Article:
First Published: July 4, 2021 | Last Updated: July 4, 2021

The gist: What would A World Without Email look like? That's what Cal Newport explores in his latest book about the "hyperactive hive mind" created by Hustle Culture.

At one point when I still worked in-house, I realized I spent HALF my time on email.

It straight up scared me.

Since then, I've been on a quest to change my email mindset, systems, and habits, often writing about it in places like here and here as I do so.

So when I heard Cal Newport was writing a book about "a world without email," boyyyy was I intrigued!

After reading this, I find it so striking how often Cal Newport seem to be on the same page at the same time while he's writing his books.

Deep Work came out just as I needed it. Digital Minimalism came out when what I prefer calling "tech balance" was a big focus of mine, although towards the end of that journey. And now, he was probably writing this at the same time I was experimenting with better ways to email.

We seem to be exploring the same problems with work at the same time, but only one of us has a book deal. 🤣

(Real talk: if you're in the book world, hit me up and let's change that!)

So let's dive into his latest.

Note: Some of these links are affiliate links. So if you decide to buy anything, I'll receive a commission. Most creators say something like "100% of this goes back into the business," but I'm not most creators. Some months it goes into the business, others it will be used to buy inappropriate amounts of chocolate. Remember, working brighter is about balance!

Introduction to the Hyperactive Hive Mind

Few people (according to Newport, no one...but I'm proof that's incorrect 💁🏻‍♀️) have questioned the underlying value of email.

Instead, it's just accepted as a necessary evil without argument.

We assume the benefits outweigh the costs, and that those can't be reduced.

But email has profoundly changed the ways we worked, often not for the better, in ways Newport's been studying for a decade.

The normal workflow of "knowledge workers" is now one of literal constant communication, because it's so easy and low-friction.

And that constant communication has encroached on our work so much that it can take priority over actual work. People spend their days in their inboxes, doing "actual" work on nights and weekends, when they're not receiving as many messages.

I was one of them! I used to do content planning and writing at home, and only edit and publish in the office because of how many distractions there were.

Newport's coined this The Hyperactive Hive Mind: the ongoing conversation of unstructured and unscheduled communication office workers so often have to be plugged into.

This context switching means it takes more time, money, and mental energy to get the same amount of work done. And you know I'm all about reducing mental energy of work, so I was interested.

In reality, his "world without email" isn't actually one without any email and instant messenger. It's just one where they're not a constant presence. Where you spend most of your work time actually doing your work.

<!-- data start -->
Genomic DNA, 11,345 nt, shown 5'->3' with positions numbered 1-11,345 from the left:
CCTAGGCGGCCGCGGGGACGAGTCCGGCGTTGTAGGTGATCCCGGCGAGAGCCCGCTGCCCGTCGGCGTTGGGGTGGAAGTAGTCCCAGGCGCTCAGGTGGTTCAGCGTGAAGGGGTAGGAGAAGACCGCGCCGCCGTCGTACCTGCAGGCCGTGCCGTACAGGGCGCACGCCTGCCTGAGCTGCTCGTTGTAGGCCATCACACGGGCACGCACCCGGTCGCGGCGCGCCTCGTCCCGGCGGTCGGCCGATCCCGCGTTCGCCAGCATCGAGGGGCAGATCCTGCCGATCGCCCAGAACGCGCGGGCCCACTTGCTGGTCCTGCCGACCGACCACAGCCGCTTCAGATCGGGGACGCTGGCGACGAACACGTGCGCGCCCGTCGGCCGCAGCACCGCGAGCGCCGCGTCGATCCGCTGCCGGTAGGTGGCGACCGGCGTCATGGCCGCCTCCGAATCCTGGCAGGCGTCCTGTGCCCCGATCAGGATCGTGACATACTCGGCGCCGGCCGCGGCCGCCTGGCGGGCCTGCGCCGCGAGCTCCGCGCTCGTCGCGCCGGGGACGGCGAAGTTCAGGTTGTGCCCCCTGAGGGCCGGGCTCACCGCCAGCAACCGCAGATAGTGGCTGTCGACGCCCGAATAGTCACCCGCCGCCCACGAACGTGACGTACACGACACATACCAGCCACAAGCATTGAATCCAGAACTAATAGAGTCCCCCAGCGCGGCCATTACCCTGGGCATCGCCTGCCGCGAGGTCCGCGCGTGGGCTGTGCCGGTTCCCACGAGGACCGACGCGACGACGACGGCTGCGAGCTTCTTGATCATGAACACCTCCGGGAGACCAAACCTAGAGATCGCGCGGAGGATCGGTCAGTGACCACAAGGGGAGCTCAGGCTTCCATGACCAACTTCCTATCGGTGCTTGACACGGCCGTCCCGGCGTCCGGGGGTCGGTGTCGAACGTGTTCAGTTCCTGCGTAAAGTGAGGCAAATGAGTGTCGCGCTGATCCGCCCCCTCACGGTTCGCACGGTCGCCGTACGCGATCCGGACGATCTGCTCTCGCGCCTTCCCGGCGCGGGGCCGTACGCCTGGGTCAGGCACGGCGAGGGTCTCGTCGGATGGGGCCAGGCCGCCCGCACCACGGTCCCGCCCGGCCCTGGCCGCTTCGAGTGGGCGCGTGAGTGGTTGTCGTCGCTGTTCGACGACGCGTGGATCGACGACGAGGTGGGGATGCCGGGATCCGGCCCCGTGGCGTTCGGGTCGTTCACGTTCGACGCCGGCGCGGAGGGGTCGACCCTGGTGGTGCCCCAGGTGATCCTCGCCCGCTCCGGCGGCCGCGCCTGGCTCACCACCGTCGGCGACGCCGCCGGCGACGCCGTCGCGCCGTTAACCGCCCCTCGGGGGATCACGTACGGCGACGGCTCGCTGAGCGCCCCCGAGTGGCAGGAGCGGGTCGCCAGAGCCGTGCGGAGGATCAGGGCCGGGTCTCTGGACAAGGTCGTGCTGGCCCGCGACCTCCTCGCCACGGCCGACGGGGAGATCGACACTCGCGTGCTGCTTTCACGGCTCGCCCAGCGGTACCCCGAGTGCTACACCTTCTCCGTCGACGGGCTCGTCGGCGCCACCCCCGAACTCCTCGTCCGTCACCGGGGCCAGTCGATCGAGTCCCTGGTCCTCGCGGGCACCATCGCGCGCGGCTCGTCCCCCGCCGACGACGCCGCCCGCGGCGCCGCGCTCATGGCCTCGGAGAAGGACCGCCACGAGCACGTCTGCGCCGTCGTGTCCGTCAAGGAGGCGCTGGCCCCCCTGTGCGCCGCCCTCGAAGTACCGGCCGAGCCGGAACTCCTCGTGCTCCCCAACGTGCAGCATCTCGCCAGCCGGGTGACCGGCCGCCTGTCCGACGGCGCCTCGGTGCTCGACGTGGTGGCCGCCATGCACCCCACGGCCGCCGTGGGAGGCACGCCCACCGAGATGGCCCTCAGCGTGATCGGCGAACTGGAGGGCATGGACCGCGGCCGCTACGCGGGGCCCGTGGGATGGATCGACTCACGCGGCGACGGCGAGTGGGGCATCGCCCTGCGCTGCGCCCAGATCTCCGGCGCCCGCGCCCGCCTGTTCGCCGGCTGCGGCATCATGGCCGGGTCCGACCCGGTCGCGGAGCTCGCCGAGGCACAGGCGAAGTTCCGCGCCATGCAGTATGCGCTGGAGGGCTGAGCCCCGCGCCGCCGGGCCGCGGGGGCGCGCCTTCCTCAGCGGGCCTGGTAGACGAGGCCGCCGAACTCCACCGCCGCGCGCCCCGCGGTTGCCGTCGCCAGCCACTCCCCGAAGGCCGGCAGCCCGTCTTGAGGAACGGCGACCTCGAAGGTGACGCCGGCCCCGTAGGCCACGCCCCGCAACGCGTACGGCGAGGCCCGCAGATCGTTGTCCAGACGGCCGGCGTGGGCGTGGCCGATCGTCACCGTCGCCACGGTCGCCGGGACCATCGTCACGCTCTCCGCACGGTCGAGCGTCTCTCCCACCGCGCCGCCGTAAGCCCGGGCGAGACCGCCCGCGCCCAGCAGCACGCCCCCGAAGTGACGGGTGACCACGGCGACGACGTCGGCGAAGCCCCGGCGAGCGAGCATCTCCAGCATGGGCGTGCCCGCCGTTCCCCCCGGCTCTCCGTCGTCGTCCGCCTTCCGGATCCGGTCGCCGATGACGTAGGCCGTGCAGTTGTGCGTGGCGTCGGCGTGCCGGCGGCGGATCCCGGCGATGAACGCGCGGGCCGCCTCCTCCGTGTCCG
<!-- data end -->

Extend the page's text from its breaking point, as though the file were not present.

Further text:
It’s important to remember that there’s nothing fundamental about email as a tool that demands that we use it constantly. - Cal Newport, A World Without Email

Thanks to my own productivity journey and the privileges of self-employment, I've gotten to taste this world without email.

It's wonderful. It should be the norm.

And this book looks at how that can happen.

Part 1: The Case Against Email

Part one of the book looks into how email took over our lives and why it's such a nightmare:

Email Reduces Productivity

The Hyperactive Hive Mind costs knowledge workers their ability to do their work, to the point that, "People now confuse answering emails with real work."

But not only are they not the same, they're actively in conflict with each other.

Studies of modern knowledge workers show that they shift their attention about every three minutes, and a big cause of that is email and IM. Data from RescueTime supports that, showing how many people check Slack and email that frequently, or even once a minute.

We're literally using these tools CONSTANTLY.

Constant communication is not something that gets in the way of real work; it has instead become totally intertwined in how this work actually gets done. - Cal Newport, A World Without Email

It's led to what Newport calls a "parallel track" style of working where "knowledge workers essentially partition their attention into two parallel tracks: one executing work tasks and the other managing an always-present, ongoing, and overloaded electronic conversation about these tasks."

But here's the thing:

The prefontal cortex can only process one attention target at a time.

This creates a cognitive bottleneck, and then that also compounds within the organization's hierarchy.

It can create a hive mind with a manager at the center of connections, like in the Doctor Who Episode about Satellite 5, where one reporter "plugs into" the network and the other reporters surround them to receive information.

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Productivity isn't black and white, it's personal as hell. And there's no single lifehack or framework to solve your problems. 

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Email Makes Us Miserable

A few of the main reasons email makes us miserable are:

  • The anxiety of never catching up on it
  • Text-only communication is less efficient than other kinds
  • Too little friction or low of a barrier to entry for communication.

Studies have shown that there's a positive correlation between stress levels for a given time period and how much of that time period was spent checking email.